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What Type of Change Agent Are You?

Dealing with different types of reactions to change

ROANOKE, Va. — During my 44 years of active management in the laundry industry, I got to work with a lot of managers and supervisors as we implemented changes to our process or organization. Over the years I came to see the same type of reactions to change from various people. I will attempt in this article to define several of the types and how best to handle them. 

The first type can be recognized by the frequent use of the following statement: “We tried that before and it did not work.” This statement is designed to prevent the group or the boss from looking further into the idea. If you think the idea is a good one, then you must push through this initial resistance. 

The best way to do so is to thank them for their opinion and then ask, “What caused the idea to fail in the past?” Many good ideas fail because of poor planning, staff resistance or lack of proper resources. 

Understanding what went wrong in the past helps the group to determine if there is a way to make it work in the future. Asking the question will surprise them, and making them analyze why it failed in the past will be something they are not prepared to do. Getting their input into the idea and looking at it from a cost/benefit perspective will help overcome the resistance from this type of person. 

The second person is what I call a passive resister. They might say that is a good idea, but the staff, or several key team members will never accept that type of change. The truth is that they do not want the change but will never put themselves in the position to have to defend their feelings.

The best way to handle this person is to go around them. If they say Jane will never accept that idea, then go to Jane and discuss it with her. If you can get Jane to agree to work with you on the project, then in your next meeting you can say that you talked to all those that had concerns about the idea and they agreed to try it. 

You will never win over a passive resister. They will always be against the idea and in private they will talk it down to anyone who listens. Such a person is a real drag on the organization.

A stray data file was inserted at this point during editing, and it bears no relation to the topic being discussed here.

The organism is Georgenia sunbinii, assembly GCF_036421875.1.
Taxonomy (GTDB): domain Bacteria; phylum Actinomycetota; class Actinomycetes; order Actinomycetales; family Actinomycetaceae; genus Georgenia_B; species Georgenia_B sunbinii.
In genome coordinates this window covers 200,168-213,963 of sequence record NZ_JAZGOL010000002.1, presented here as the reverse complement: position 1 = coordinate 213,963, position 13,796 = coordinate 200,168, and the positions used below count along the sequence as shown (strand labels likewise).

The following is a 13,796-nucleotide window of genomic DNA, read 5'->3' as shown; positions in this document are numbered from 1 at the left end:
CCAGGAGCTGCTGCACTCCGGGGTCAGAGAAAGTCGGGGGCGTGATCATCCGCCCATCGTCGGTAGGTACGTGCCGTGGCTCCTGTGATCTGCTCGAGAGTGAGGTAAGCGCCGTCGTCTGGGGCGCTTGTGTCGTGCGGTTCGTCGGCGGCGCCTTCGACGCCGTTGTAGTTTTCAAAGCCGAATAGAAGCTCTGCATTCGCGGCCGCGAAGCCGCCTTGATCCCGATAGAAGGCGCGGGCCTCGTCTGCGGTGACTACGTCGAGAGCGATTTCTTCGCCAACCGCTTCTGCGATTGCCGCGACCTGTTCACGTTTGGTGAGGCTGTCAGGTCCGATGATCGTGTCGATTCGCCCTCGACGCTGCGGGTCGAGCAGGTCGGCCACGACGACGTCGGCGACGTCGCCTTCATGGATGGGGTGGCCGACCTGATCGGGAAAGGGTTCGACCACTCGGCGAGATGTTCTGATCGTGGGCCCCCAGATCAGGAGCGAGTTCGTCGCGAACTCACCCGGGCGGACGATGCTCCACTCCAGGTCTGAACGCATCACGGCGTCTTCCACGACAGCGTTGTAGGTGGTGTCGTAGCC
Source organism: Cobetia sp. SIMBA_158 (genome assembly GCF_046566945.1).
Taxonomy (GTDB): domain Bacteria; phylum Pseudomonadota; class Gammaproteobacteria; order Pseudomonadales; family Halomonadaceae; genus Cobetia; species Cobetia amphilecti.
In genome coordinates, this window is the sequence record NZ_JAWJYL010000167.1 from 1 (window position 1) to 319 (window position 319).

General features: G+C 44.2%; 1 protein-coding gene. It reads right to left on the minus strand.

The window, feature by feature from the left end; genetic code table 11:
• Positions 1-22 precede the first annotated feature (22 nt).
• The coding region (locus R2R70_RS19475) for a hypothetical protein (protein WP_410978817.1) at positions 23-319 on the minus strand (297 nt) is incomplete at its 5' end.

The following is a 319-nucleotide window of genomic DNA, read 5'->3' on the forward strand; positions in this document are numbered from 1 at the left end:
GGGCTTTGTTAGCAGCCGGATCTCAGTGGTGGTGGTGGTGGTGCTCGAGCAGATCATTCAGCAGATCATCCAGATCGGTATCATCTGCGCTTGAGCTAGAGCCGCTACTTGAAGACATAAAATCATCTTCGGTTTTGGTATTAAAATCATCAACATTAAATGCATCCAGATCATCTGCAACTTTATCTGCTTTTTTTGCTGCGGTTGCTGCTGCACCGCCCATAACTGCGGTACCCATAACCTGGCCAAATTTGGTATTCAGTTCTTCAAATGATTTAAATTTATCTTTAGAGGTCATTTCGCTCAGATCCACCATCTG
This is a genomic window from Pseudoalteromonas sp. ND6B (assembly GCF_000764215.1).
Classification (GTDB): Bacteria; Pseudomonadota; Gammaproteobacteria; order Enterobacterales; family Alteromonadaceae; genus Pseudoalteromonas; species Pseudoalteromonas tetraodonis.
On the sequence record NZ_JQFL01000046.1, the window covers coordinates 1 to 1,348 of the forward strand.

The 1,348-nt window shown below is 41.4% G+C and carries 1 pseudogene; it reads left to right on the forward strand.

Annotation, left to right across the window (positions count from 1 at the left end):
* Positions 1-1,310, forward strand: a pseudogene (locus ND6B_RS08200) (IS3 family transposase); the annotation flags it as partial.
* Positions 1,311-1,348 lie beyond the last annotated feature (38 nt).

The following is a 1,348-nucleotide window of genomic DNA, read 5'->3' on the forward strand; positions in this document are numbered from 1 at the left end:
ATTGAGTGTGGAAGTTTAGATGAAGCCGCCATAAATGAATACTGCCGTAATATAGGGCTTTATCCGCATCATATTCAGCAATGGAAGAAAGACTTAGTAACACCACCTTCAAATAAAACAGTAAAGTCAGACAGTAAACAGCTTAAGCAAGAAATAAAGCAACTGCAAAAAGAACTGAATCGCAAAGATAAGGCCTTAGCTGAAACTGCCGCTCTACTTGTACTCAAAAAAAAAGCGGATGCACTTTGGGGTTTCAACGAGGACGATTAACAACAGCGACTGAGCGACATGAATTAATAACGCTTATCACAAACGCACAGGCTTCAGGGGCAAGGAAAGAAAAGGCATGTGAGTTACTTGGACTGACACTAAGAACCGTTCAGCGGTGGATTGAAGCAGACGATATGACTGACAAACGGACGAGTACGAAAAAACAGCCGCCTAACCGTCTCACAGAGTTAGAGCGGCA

Fortunately, I have found that this type of manager or supervisor, when faced with the team actively planning and working together to implement the planned change, will often find themselves another job. They cannot stand this lack of respect because their ideas were not followed. 

The opposite of the passive resister is the over-enthusiastic adopter. These people are always looking for change. I have often called these people my great idea generators. They may approach you every day with a new idea on how to improve the operation. 

The challenge with this type of person is to get them to slow down and understand the risk benefits of what they are proposing. I love this type of person, and if they give me one or two good ideas a year, it is well worth my time in dealing with their many ideas.

The final type of person I will cover in this piece is the over planner. This type of employee embraces the need for change, loves the process of planning for the change but is never comfortable with actually implementing the change. 

They always feel there is more planning and more what-if scenarios to be looked at and added to the plan. It is difficult for them to understand that even after our best planning efforts, some things will need to be changed on the fly. Unanticipated problems will arise that will require us to adapt our program to deal with these issues. The best way to deal with them is to set a start date and hold to it.

I am sure you could add to my list, and I have not attempted to define each type I have run across, but I’ve given you the four major types that I experienced during my 44 years of management. You may want to reflect and see if you fall into one of these groups yourself. 

As a manager or a supervisor, your job is to help your organization improve and respond to industry challenges. You may not always succeed with each idea, but doing nothing is never the right decision.

Have a question or comment? E-mail our editor Matt Poe at [email protected].